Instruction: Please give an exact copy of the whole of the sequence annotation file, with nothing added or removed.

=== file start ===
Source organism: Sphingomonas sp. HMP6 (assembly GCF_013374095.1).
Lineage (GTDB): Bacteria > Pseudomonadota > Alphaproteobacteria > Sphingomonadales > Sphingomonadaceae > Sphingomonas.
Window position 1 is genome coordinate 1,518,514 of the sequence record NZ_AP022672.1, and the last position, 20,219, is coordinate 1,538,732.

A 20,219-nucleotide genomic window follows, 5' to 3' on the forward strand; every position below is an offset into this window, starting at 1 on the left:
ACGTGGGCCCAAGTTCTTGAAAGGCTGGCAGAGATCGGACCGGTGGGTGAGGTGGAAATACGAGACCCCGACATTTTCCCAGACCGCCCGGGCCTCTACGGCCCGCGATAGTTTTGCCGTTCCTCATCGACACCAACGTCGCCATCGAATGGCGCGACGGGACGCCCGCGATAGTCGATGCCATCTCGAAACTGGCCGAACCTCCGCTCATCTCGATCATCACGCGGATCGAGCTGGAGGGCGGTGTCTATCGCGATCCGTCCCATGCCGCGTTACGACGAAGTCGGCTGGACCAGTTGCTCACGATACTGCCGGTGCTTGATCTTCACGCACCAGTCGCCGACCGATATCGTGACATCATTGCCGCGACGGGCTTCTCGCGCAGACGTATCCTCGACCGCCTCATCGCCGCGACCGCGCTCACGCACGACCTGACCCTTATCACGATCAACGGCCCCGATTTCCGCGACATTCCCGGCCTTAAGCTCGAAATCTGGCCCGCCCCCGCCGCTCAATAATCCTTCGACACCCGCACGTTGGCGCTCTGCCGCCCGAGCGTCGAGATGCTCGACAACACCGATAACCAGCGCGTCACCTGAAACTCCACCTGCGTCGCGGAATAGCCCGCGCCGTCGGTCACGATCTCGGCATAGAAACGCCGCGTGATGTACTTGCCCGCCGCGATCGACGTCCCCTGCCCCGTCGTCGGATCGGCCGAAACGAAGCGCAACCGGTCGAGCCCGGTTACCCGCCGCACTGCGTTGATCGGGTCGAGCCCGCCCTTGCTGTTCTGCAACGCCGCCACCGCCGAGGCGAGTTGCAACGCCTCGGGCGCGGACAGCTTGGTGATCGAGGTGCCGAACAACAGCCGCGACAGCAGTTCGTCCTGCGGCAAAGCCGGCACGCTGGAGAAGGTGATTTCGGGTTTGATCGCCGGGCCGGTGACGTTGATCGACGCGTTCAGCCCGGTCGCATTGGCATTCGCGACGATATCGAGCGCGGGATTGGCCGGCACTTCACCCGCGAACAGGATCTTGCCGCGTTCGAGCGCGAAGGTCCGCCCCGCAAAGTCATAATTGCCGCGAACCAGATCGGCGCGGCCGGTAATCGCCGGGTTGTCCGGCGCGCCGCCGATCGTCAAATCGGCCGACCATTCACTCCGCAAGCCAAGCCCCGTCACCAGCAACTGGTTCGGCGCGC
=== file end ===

Source organism: Sphingomonas sp. HMP6 (assembly GCF_013374095.1).
Lineage (GTDB): Bacteria > Pseudomonadota > Alphaproteobacteria > Sphingomonadales > Sphingomonadaceae > Sphingomonas.
Window position 1 is genome coordinate 1,518,514 of the sequence record NZ_AP022672.1, and the last position, 20,219, is coordinate 1,538,732.

A 20,219-nucleotide genomic window follows, 5' to 3' on the forward strand; every position below is an offset into this window, starting at 1 on the left:
ACGTGGGCCCAAGTTCTTGAAAGGCTGGCAGAGATCGGACCGGTGGGTGAGGTGGAAATACGAGACCCCGACATTTTCCCAGACCGCCCGGGCCTCTACGGCCCGCGATAGTTTTGCCGTTCCTCATCGACACCAACGTCGCCATCGAATGGCGCGACGGGACGCCCGCGATAGTCGATGCCATCTCGAAACTGGCCGAACCTCCGCTCATCTCGATCATCACGCGGATCGAGCTGGAGGGCGGTGTCTATCGCGATCCGTCCCATGCCGCGTTACGACGAAGTCGGCTGGACCAGTTGCTCACGATACTGCCGGTGCTTGATCTTCACGCACCAGTCGCCGACCGATATCGTGACATCATTGCCGCGACGGGCTTCTCGCGCAGACGTATCCTCGACCGCCTCATCGCCGCGACCGCGCTCACGCACGACCTGACCCTTATCACGATCAACGGCCCCGATTTCCGCGACATTCCCGGCCTTAAGCTCGAAATCTGGCCCGCCCCCGCCGCTCAATAATCCTTCGACACCCGCACGTTGGCGCTCTGCCGCCCGAGCGTCGAGATGCTCGACAACACCGATAACCAGCGCGTCACCTGAAACTCCACCTGCGTCGCGGAATAGCCCGCGCCGTCGGTCACGATCTCGGCATAGAAACGCCGCGTGATGTACTTGCCCGCCGCGATCGACGTCCCCTGCCCCGTCGTCGGATCGGCCGAAACGAAGCGCAACCGGTCGAGCCCGGTTACCCGCCGCACTGCGTTGATCGGGTCGAGCCCGCCCTTGCTGTTCTGCAACGCCGCCACCGCCGAGGCGAGTTGCAACGCCTCGGGCGCGGACAGCTTGGTGATCGAGGTGCCGAACAACAGCCGCGACAGCAGTTCGTCCTGCGGCAAAGCCGGCACGCTGGAGAAGGTGATTTCGGGTTTGATCGCCGGGCCGGTGACGTTGATCGACGCGTTCAGCCCGGTCGCATTGGCATTCGCGACGATATCGAGCGCGGGATTGGCCGGCACTTCACCCGCGAACAGGATCTTGCCGCGTTCGAGCGCGAAGGTCCGCCCCGCAAAGTCATAATTGCCGCGAACCAGATCGGCGCGGCCGGTAATCGCCGGGTTGTCCGGCGCGCCGCCGATCGTCAAATCGGCCGACCATTCACTCCGCAAGCCAAGCCCCGTCACCAGCAACTGGTTCGGCGCGC